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Journal of Magnetic Resonance Imaging





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During the past several years there has been extensive development and application of hyperpolarized helium-3 (HP (3)He) magnetic resonance imaging (MRI) in clinical respiratory indications such as asthma, chronic obstructive pulmonary disease, cystic fibrosis, radiation-induced lung injury, and transplantation. This review focuses on the state-of-the-art of HP (3)He MRI and its application to clinical pulmonary research. This is not an overview of the physics of the method, as this topic has been covered previously. We focus here on the potential of this imaging method and its challenges in demonstrating new types of information that has the potential to influence clinical research and decision making in pulmonary medicine. Particular attention is given to functional imaging approaches related to ventilation and diffusion-weighted imaging with applications in chronic obstructive pulmonary disease, cystic fibrosis, asthma, and radiation-induced lung injury. The strengths and challenges of the application of (3)He MRI in these indications are discussed along with a comparison to established and emerging imaging techniques.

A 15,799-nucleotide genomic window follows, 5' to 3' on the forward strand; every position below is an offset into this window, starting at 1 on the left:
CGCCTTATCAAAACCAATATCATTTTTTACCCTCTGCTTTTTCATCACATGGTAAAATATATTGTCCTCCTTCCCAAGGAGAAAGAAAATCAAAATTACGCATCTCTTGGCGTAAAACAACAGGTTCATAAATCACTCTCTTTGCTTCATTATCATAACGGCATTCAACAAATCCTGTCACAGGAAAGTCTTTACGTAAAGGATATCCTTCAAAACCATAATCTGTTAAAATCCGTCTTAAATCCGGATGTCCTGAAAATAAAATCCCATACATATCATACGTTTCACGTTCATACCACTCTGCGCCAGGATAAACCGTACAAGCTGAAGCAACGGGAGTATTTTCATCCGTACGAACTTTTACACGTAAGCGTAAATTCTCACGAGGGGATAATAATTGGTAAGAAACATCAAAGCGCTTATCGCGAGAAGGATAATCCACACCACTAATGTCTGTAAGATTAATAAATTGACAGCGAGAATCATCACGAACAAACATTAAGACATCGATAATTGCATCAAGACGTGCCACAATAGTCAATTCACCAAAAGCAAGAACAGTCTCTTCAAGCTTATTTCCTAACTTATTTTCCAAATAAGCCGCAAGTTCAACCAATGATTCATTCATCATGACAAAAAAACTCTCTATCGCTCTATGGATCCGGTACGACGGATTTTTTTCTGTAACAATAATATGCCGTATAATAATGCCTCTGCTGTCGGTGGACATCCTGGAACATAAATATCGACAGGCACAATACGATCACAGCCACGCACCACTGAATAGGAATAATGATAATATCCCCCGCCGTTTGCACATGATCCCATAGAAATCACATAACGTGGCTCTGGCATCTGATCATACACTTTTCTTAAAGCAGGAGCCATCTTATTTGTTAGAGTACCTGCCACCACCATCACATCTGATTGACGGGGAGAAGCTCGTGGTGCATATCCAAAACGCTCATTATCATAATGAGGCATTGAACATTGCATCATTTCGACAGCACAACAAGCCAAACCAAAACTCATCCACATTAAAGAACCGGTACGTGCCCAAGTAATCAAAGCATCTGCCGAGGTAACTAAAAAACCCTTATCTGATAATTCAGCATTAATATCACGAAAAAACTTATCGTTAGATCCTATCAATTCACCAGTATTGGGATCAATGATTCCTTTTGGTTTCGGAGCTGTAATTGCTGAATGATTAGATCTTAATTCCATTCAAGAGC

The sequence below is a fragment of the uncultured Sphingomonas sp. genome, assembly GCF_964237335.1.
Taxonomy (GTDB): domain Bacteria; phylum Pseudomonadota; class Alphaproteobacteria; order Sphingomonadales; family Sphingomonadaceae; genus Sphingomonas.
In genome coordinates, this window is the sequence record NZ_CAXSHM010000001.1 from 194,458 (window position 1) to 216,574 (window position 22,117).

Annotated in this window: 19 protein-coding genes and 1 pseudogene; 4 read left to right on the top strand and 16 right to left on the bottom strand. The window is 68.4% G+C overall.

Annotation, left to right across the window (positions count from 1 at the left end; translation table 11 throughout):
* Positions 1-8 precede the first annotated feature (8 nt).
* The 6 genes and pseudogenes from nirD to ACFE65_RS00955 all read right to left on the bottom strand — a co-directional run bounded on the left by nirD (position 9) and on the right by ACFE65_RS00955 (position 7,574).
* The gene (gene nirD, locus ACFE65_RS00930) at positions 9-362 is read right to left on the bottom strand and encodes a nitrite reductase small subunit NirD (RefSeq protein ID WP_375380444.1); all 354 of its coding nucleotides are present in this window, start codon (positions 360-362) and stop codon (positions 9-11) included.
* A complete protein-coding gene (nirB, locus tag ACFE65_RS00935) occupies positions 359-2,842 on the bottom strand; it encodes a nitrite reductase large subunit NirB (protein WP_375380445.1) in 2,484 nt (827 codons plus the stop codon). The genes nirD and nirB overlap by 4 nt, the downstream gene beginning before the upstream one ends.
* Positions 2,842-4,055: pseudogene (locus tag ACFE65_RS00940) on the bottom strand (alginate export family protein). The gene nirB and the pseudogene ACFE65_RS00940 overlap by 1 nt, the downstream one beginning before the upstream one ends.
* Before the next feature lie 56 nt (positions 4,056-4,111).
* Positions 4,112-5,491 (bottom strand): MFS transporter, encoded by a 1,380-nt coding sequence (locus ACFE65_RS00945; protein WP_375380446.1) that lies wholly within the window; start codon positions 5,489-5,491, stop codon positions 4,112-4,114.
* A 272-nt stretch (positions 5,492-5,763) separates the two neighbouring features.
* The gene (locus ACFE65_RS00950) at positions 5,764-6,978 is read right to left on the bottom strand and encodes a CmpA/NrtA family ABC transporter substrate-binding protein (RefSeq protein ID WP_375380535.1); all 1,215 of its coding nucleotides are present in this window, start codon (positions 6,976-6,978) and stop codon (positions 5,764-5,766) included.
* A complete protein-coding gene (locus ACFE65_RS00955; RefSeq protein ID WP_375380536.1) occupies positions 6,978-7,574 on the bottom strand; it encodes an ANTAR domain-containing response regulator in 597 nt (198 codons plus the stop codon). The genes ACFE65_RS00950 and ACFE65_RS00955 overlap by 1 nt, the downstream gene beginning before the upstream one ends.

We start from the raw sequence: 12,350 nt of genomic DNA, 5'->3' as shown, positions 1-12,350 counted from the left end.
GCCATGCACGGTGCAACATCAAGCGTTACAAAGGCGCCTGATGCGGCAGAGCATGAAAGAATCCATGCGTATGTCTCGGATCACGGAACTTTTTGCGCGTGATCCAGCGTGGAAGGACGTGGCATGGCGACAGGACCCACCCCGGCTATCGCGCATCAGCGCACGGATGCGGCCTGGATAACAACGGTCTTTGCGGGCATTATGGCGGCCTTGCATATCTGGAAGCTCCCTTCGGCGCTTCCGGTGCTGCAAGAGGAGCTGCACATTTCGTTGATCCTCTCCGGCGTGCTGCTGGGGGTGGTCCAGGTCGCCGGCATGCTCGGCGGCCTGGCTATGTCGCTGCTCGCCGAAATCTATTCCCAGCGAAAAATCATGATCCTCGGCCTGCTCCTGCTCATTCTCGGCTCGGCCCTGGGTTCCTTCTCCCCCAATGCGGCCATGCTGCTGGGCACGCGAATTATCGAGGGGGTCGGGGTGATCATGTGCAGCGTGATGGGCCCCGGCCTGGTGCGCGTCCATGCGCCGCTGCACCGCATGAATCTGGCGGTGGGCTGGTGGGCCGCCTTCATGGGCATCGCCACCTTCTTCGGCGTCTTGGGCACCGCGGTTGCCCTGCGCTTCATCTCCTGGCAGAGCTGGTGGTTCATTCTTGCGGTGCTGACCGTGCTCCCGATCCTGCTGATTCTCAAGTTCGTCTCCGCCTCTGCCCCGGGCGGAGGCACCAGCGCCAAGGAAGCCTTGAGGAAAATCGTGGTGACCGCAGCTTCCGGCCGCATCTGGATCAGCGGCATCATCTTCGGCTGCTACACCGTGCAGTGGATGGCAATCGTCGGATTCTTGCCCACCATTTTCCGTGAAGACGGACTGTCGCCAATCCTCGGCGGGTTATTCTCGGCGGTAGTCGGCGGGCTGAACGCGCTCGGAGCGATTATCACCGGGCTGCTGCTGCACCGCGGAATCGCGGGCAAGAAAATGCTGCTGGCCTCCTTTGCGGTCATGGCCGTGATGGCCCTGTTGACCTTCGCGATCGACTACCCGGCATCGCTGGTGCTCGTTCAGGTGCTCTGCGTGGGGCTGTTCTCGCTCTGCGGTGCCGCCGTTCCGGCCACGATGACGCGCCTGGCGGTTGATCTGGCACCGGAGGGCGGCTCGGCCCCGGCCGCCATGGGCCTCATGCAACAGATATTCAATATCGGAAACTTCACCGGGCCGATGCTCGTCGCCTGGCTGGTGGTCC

This is the peer reviewed version of the following article: S Fain, ML Schiebier, DG McCormack, G Parraga (2010). Imaging of lung function using hyperpolarized helium-3 magnetic resonance imaging: Review of current and emerging translational methods and applications, 32(6): 1398-1408, which has been published in final form at This article may be used for non-commercial purposes in accordance with Wiley Terms and Conditions for Use of Self-Archived Versions.

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Creative Commons Attribution-Noncommercial 4.0 License
This work is licensed under a Creative Commons Attribution-Noncommercial 4.0 License

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